1. Crosby contends that the trial court erred in instructing the jury that an attorney acting as an escrow agent "must meet the standards of the legal profession, including those set forth in the code of professional responsibility" and in instructing the jury on the State Bar of Georgia conduct standards governing attorneys. Whether the fiduciary duty an escrow agent owes to a principal encompasses standards of professional conduct where the agent is a practicing attorney has not been addressed in this state. And, we need not address the issue in this case because any error in the giving of these instructions was harmless.

The question presented to the jury was whether Crosby violated his fiduciary duty as an escrow agent to the appellees. Regardless of the standards of professional conduct which may or may not be relevant, the evidence in this case, in our opinion, demanded a finding that Crosby violated his fiduciary duty as escrow agent to the appellees.

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The evidence showed that the escrow agent instructions given to Crosby were not followed on a number of occasions, and Crosby admits that on at least one occasion he felt his actions violated the escrow instructions. While Crosby blames Caldwell for the fact that he could not obtain many of the documents required by the escrow agent instructions, the fact remains that Crosby failed to comply with the escrow agent instructions. "The verdict for the [appellees] being demanded by the evidence, the intermediate errors, if any, in . . . certain instructions of the court . . . are harmless, and require no specific consideration."

2. Crosby maintains that the trial court erred in failing to grant his motions for a directed verdict, and subsequent motion for a judgment notwithstanding the verdict or for a new trial, regarding several of the appellees' claims. In considering a motion for a judgment notwithstanding the verdict or a motion for a new trial, the trial court and the appellate court must [247 Ga.App. 847] review the evidence in the light most favorable to the party who secured the jury verdict. Likewise, in considering a ruling on a motion for a directed verdict, the evidence must be construed most favorably to the party opposing the motion. We review the trial court's denial of a motion for a directed verdict using the "any evidence" standard. This standard of review requires Crosby "to show that there was no conflict in the evidence as to any material issue and the evidence introduced, with all reasonable deductions therefrom, demanded the verdict sought."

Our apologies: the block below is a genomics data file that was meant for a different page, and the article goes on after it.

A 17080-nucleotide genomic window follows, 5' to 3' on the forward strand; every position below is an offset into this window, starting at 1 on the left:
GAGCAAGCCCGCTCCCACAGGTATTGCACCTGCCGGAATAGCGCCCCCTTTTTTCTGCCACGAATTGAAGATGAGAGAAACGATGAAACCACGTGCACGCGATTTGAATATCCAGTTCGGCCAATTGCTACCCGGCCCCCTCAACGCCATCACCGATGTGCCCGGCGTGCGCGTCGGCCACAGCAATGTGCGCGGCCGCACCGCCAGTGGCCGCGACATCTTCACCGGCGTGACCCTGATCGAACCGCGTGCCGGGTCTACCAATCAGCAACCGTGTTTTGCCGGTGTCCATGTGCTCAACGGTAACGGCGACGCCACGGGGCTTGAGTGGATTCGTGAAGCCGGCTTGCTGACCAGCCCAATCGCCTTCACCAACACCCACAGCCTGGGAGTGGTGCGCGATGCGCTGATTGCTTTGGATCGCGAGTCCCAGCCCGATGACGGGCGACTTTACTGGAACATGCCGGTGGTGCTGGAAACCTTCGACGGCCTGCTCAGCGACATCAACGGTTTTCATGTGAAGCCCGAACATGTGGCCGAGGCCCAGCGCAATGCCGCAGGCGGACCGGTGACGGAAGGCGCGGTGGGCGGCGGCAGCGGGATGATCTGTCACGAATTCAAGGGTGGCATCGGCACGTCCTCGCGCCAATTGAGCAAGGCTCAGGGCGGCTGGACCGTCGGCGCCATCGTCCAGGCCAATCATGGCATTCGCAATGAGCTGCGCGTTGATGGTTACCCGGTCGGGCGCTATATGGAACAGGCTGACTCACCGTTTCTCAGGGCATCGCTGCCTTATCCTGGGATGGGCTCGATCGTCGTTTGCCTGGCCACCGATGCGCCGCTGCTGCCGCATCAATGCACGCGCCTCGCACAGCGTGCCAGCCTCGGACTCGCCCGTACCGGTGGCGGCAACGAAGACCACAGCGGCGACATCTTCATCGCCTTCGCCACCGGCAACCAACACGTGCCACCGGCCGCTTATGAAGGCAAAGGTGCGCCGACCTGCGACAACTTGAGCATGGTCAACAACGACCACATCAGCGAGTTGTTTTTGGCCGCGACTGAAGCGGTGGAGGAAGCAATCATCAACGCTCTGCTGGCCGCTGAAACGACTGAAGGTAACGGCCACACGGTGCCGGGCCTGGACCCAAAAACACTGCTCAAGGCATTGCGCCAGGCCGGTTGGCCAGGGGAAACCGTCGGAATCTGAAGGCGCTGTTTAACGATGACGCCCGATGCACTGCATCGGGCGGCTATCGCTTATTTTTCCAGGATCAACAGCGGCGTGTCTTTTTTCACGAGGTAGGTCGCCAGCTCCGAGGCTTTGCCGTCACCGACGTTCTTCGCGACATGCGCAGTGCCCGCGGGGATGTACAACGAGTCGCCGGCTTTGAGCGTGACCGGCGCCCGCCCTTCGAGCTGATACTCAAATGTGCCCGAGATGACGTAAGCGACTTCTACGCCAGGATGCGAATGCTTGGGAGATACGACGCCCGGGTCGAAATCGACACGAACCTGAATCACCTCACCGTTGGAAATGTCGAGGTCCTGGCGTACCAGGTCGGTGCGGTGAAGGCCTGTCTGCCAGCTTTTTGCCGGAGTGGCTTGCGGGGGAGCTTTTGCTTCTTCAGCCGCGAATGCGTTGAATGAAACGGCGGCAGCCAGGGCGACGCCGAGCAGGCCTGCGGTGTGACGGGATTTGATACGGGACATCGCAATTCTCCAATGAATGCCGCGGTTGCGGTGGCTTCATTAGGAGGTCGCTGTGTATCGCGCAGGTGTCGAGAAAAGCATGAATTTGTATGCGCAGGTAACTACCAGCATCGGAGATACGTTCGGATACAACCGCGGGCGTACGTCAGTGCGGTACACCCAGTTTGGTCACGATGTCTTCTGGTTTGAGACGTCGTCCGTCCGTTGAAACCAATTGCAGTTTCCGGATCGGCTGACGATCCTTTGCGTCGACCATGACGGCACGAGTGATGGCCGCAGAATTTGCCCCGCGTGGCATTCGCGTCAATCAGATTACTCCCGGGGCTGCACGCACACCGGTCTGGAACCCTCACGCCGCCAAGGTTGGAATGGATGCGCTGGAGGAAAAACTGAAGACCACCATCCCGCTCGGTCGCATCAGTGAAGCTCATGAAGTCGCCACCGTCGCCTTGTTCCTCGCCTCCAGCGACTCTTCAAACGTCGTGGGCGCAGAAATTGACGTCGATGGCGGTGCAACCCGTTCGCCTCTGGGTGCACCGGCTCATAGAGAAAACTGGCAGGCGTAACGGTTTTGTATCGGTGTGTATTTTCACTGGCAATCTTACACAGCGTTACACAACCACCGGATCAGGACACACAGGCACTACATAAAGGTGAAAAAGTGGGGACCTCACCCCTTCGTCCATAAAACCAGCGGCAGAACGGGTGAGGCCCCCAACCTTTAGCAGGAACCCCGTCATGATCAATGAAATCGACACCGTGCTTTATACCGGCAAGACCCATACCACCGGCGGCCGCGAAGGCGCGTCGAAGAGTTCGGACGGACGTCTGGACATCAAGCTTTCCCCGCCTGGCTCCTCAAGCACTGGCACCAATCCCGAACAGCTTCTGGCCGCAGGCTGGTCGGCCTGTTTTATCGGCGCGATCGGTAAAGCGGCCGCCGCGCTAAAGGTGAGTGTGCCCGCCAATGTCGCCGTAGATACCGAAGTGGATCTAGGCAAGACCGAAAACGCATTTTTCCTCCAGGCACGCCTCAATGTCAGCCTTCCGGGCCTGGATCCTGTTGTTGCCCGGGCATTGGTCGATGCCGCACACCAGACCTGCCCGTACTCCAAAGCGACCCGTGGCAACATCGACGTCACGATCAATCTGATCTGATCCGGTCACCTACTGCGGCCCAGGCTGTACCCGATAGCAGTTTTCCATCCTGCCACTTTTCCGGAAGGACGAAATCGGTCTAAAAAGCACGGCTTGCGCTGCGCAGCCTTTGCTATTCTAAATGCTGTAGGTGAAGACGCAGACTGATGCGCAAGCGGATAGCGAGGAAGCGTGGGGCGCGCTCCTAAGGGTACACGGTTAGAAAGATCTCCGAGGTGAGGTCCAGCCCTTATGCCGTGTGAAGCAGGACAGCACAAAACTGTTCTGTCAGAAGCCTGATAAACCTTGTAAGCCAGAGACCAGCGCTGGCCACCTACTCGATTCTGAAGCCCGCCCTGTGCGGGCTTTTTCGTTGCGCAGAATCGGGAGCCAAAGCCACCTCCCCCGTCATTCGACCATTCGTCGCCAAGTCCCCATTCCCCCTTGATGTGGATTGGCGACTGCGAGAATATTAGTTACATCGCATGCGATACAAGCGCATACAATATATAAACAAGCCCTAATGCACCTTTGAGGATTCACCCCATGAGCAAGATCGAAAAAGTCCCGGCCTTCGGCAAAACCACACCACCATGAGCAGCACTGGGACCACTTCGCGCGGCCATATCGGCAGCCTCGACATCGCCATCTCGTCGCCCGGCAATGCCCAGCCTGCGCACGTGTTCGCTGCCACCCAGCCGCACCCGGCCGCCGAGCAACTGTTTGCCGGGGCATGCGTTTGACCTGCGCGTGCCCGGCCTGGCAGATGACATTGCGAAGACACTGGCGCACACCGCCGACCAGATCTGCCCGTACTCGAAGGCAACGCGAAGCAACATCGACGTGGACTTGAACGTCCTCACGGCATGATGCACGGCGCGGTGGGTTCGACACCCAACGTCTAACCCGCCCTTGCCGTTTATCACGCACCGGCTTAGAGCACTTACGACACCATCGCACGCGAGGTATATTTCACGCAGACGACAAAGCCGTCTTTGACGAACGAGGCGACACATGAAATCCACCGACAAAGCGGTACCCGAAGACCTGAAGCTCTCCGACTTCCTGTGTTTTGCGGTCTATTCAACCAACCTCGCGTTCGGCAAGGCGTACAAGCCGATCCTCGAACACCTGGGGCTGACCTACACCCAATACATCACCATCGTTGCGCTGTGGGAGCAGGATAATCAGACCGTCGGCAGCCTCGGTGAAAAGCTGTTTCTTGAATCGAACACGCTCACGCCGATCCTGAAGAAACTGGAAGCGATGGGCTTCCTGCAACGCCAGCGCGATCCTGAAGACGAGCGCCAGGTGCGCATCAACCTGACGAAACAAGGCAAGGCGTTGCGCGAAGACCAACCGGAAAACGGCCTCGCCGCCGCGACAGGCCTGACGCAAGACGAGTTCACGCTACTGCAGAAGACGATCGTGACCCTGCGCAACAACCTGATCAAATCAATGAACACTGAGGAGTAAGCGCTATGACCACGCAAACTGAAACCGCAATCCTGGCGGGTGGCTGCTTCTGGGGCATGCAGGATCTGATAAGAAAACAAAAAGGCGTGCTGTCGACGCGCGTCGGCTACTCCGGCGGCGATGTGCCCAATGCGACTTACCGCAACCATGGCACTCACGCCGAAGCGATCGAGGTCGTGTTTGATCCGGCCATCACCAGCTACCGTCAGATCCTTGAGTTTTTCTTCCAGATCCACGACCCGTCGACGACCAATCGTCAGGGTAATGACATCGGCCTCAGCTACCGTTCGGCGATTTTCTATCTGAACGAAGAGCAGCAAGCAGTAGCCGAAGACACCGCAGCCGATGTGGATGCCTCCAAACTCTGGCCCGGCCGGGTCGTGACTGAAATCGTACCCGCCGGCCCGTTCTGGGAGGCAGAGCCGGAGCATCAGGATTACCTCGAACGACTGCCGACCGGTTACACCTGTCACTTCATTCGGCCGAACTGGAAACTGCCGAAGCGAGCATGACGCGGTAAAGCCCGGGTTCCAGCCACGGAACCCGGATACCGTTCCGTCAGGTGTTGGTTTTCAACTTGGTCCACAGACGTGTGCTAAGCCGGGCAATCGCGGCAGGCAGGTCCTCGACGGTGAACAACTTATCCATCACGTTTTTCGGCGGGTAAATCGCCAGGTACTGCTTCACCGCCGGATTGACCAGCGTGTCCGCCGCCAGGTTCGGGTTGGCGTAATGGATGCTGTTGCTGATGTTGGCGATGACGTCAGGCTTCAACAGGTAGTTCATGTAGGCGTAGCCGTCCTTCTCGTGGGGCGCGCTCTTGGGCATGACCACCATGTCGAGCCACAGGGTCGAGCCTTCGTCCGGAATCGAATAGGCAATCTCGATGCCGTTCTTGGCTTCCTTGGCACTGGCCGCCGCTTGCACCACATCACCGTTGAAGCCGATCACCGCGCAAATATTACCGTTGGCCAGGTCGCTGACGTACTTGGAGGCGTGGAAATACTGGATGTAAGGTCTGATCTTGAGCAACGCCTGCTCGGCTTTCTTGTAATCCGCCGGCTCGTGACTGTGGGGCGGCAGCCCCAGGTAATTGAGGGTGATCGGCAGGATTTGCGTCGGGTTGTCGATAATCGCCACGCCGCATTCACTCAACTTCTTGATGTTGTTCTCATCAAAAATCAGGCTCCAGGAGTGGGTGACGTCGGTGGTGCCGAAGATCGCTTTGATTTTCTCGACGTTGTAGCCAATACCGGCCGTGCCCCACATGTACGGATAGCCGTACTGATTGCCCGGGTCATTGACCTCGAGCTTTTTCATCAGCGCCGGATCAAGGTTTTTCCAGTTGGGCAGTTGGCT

(a) Crosby contends that the trial court erred in failing to grant his motions regarding the appellees' loan transactions funded by Reliance Trust Corporation (hereinafter "RTC"). According to Crosby, no valid escrow was created because Crosby never received either the documents needed to comply with the escrow instructions or the funds that were to be used to purchase the properties in the RTC transactions. However, contrary to Crosby's assertion, there was sufficient evidence from which the jury was authorized to conclude that Crosby breached the fiduciary duties he owed to the appellees regarding the RTC transactions.